The lights are on
One of the fun surprises of Monday’s press conferences was the opportunity to see two distinct demos of Assassin’s Creed Unity in action. Today, I was shown a guided tour of each, and was able to glean a number of features that set the new game apart, both from previous AC entries, and from action games built for older generation consoles.
It’s Truly New-Gen
After seeing Unity in action, it’s easy to understand why the game is heading exclusively to PS4, Xbox One, and PC. Members of the development team explained that the core team for Unity got started right after the completion of Brotherhood in late 2010. From a completely reworked technical engine and visuals to a number of brand new features in navigation, combat, multiplayer, and mission structure, it’s a game that feels new-gen down to its DNA.
While many players enjoyed Black Flag, the new-gen versions were little more than visual upgrades. That same can’t be said for the fundamental shifts in gameplay and tech that characterize Unity. If you’re curious about a truly new-gen AC game, this is the project that will satisfy your questions.
If you know your history, then you realize why the French Revolution is an amazing choice for an AC time period. For the historically challenged, the French Revolution is rife with awesome and awful bloody conflicts, and a turning point in western democracy and lawmaking. Moreover, as a French company, it’s likely that Ubisoft has a special interest in portraying this time period and location with care and detail.
As it’s presented in the game, Paris is a massive playground. If you don’t count the ocean, the sprawling cityscape of Paris, including its many interiors and underground catacombs, is twice the size of the world in Assassin’s Creed III.
The city is breathtaking, filled with some of the most beautiful man-made monuments you could imagine. I learned that locations like the Louvre, the Bastille, and the Gardens of Luxembourg are just some of the spots we know are in the game. We got a special glimpse inside Notre Dame Cathedral, which is breathtaking. Even with work yet to be completed on lighting, it’s a remarkable space to visit, even in a virtual world. When it’s complete, rays of sun will shine through the stained glass windows and reflect colored patterns directly onto the floor. All by itself, the cathedral is a huge playground, with a planned dozen different entry and exit points into the large space, from tunnels beneath the building to open paths at the top of the bell twoer – I can’t wait to visit the final version and explore all of its nooks and crannies.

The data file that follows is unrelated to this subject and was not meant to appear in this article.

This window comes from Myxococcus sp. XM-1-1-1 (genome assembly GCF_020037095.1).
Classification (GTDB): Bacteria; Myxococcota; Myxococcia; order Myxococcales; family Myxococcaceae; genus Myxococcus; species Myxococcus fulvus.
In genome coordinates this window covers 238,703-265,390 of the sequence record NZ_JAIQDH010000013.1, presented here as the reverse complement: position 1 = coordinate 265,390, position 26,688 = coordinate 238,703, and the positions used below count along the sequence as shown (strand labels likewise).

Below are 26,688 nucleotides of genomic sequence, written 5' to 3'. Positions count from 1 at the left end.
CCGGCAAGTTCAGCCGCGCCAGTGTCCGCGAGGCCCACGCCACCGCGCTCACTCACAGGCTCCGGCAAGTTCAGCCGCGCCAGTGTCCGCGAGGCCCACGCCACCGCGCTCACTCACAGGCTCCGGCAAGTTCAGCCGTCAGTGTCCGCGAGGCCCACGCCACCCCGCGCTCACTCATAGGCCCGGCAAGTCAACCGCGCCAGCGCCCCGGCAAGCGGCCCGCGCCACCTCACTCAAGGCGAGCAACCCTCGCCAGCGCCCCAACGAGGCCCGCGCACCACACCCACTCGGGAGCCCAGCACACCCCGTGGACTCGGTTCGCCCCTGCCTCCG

A New Hero
Arno Victor Dorian is our new protagonist, and there are a few juicy details that Ubisoft shared with me about the new character. Arno is native Frenchman who was born in Versailles, the home of France’s royal family leading up to this tumultuous period. While we don’t know the specific circumstances, Arno is on a quest of redemption that brings him into the assassin’s organization, and that redemption is the focus of the story – the French Revolution is merely the background to that personal tale. The story is said to be going back to the structural roots of the series, with a narrative structure that has Arno slowly ranking up through the Assassins’ organization, a little bit like what we experienced with Altaïr and Ezio.
Perhaps the single biggest innovation in Unity is the introduction of four-player cooperative play throughout the campaign. What may not have been clear from Ubisoft’s early demos is how much this cooperative feature is entirely optional. Solo play is still a totally valid way to confront the game, but the option now exists to bring friends along if and when you want some company.
Here’s how it works. While wandering the world, you regularly enter taverns scattered around Paris. These taverns act as a social hub, and often have merchants from whom you can pick up new equipment. More importantly, if you have any friends currently playing Unity, you’ll see a “ghost” version of that player sitting about in the tavern. This indicates that player is out doing missions in their own instance of the game. You can approach their ghost and request to join their mission. If accepted, you are transitioned to their game and both of you reset to the most recent checkpoint, and continue on from there.
Up to four players can join together in this fashion. In your own game, you’ll always be Arno – the other players will look like random other members of your brotherhood. Lots of missions and activities are available for cooperative play, but there are some story missions that are set aside to be solo only.
I prefer to avoid hyperbole when talking about a pre-release game, but there’s no two ways about it; Assassin’s Creed Unity has the most impressive crowd tech I’ve ever seen in a video game. Up to 1000 individual AI characters can appear in a crowd, each acting independently and reacting to each other and, more importantly, to your actions.
The crowd regularly presents all sorts of activities that you can choose to engage with at your leisure, but if you try to do them all, you’ll never make any progress in the rest of the game. You might interfere in a fistfight, or chase down a pickpocket. These situations emerge organically, and give you constant chances to get into some action.
Like previous games, many streets can have crowds through which you can sprint, while others are dense enough that it makes more sense to push your way through. Unlike previous games, Unity now includes truly dense crowds – groups so tightly spaced that neither you nor your enemy targets can run through them.
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